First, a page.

Sunday, October 6, 2019

Three Ways to Handle Negative Thoughts and Strong Emotions

photo by Callie Morgan on Unsplash

by Catharine Hannay, adapted from Being You: A Girl's Guide to Mindfulness

It really bothered me when I saw an ad for a mindfulness workshop that was “guaranteed to make you feel happier and more relaxed.” Mindfulness is about awareness. It's not about being in a particular mood all the time.

In fact, something unexpected happened a few weeks after I started practicing mindfulness. I’d been feeling like, “This is great! Everybody should do this! I feel so much better!” Until suddenly it didn’t feel so good anymore.

When I started paying more attention to my thoughts, I realized how much time I spent ruminating (having the same thoughts over and over). It felt like I was constantly stressed out about what was happening, anxious about what was going to happen, or worrying about something that already happened. 

When I started paying more attention to my feelings, I realized there were a lot of emotions I was trying to avoid, like anger, frustration, sadness, and embarrassment.

And when I started paying more attention to my interactions with other people, I realized that I wasn’t always using mindful speech. I had a tendency start talking before thinking through what I really wanted to say. I frequently embarrassed myself by doing that. Other times, I really hurt someone’s feelings.

That was a challenging time in my life, but I’m glad I went through it. Now I understand how to respond more thoughtfully rather than reacting in a way that might be hurtful to myself or other people.

You Are Not Your Thoughts

Because we can’t control things that have already happened, or that haven’t happened yet (and may never happen), we can feel a lot better if we shift our attention to the present moment. Practicing mindfulness meditation can also help you realize that “you” are not your thoughts, by separating what you’re thinking or feeling from who you are as a person. Do you sometimes feel angry or have unkind thoughts? That doesn’t mean you’re an unkind, angry person. It means you’re a person who sometimes has unkind thoughts and angry feelings.

Meditation doesn’t mean trying to completely clear your mind so you don’t have any thoughts. You can’t stop your brain from thinking. That’s its job. Meditation is more about becoming aware of our thoughts so we can see more clearly what’s really going on, like cleaning a window or the windshield on a car.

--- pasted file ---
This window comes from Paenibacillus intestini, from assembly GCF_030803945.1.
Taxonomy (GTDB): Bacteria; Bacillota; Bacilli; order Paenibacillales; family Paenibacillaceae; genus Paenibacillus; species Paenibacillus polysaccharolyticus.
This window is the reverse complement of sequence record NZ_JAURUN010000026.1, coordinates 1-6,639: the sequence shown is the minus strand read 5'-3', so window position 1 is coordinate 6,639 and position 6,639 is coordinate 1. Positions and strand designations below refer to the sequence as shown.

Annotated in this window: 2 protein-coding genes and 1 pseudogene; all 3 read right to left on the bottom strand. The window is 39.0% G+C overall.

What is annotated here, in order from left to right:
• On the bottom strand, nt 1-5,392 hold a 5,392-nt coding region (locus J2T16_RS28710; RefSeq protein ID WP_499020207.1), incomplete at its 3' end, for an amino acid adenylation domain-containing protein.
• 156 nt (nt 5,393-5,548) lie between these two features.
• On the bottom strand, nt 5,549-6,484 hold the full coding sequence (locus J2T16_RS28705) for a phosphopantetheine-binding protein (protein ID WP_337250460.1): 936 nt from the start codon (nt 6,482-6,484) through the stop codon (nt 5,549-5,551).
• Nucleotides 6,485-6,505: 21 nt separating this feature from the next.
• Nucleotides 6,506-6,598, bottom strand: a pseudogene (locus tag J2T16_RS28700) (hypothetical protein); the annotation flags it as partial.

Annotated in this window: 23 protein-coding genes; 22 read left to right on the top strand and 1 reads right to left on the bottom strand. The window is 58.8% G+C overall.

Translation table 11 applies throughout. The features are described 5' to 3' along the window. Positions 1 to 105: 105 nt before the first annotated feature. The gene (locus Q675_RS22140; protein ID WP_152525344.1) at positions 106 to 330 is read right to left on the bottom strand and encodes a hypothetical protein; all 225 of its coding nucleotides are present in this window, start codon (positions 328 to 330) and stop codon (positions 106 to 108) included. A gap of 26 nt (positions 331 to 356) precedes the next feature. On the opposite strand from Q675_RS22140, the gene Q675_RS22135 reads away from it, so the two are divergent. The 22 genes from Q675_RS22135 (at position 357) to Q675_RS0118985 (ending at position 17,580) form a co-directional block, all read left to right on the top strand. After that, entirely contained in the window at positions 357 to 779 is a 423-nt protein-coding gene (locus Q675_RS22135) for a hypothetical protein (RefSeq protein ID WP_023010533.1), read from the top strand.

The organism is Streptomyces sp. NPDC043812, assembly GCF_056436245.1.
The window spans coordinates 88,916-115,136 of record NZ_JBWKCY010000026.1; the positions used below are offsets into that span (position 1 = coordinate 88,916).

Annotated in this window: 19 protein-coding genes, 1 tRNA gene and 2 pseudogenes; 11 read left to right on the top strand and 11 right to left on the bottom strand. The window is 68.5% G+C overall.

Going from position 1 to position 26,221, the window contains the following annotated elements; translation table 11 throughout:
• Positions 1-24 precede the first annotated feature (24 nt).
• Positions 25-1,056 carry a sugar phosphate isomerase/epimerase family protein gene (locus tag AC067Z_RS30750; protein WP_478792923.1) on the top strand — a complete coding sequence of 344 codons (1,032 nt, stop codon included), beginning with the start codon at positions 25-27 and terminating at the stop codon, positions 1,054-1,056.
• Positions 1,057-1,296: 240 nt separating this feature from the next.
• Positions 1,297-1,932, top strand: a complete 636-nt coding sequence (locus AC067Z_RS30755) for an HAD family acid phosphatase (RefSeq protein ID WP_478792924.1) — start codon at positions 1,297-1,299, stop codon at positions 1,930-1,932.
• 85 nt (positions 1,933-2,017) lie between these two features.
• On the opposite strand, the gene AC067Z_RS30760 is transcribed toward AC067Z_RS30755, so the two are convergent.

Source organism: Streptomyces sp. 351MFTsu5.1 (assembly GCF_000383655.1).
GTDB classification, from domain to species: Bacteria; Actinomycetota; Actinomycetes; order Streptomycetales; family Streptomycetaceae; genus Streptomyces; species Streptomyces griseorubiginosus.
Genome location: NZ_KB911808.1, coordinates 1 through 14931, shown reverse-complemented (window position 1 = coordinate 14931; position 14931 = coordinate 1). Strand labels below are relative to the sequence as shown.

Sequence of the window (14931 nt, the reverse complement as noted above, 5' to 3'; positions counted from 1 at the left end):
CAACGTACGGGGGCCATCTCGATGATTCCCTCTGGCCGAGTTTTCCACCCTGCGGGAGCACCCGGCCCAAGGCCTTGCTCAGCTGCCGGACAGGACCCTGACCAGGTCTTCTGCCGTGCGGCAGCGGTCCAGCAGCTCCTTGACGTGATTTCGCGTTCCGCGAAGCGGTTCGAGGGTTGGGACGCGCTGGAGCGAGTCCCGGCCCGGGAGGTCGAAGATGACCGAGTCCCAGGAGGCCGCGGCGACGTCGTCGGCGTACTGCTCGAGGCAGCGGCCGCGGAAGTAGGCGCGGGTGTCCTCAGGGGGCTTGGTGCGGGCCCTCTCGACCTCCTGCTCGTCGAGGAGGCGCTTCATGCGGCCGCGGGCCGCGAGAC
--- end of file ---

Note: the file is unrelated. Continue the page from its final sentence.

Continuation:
Practice 1: Labeling Thoughts and Feelings

  • Close your eyes if that’s comfortable for you.
  • You don’t have to focus on anything in particular right now, just notice your thoughts and feelings as they happen.
  • Give your thought or feeling a name or label, like “school thought,” “song lyric,” “angry feeling,” or simply “thought” or “feeling.”
  • Let go of that thought or feeling. When a new thought or feeling comes along, give it a name, like “hungry feeling” or “memory.”

What did you notice about your thoughts? If you’re like me, you probably were surprised by how many thoughts are going through your head one after another. Don't try to get rid of your thoughts or judge them as good or bad. Just acknowledge them and let them go.

You can try labeling your thoughts and feelings as a type of meditation or as an informal practice throughout the day. I find it helpful to do that when I'm feeling anxious.

For example, when I was working on a big project, I kept having thoughts like “Oh, no. I’m gonna mess this up!” I was so focused on my negative thoughts that it was hard to focus on the project. 

Because I couldn’t concentrate, I felt even more anxious because I was afraid that I wouldn’t finish on time. That made it even harder to concentrate, which made me even more anxious. I was caught in a vicious circle, with my mind going around endlessly in the same negative pattern.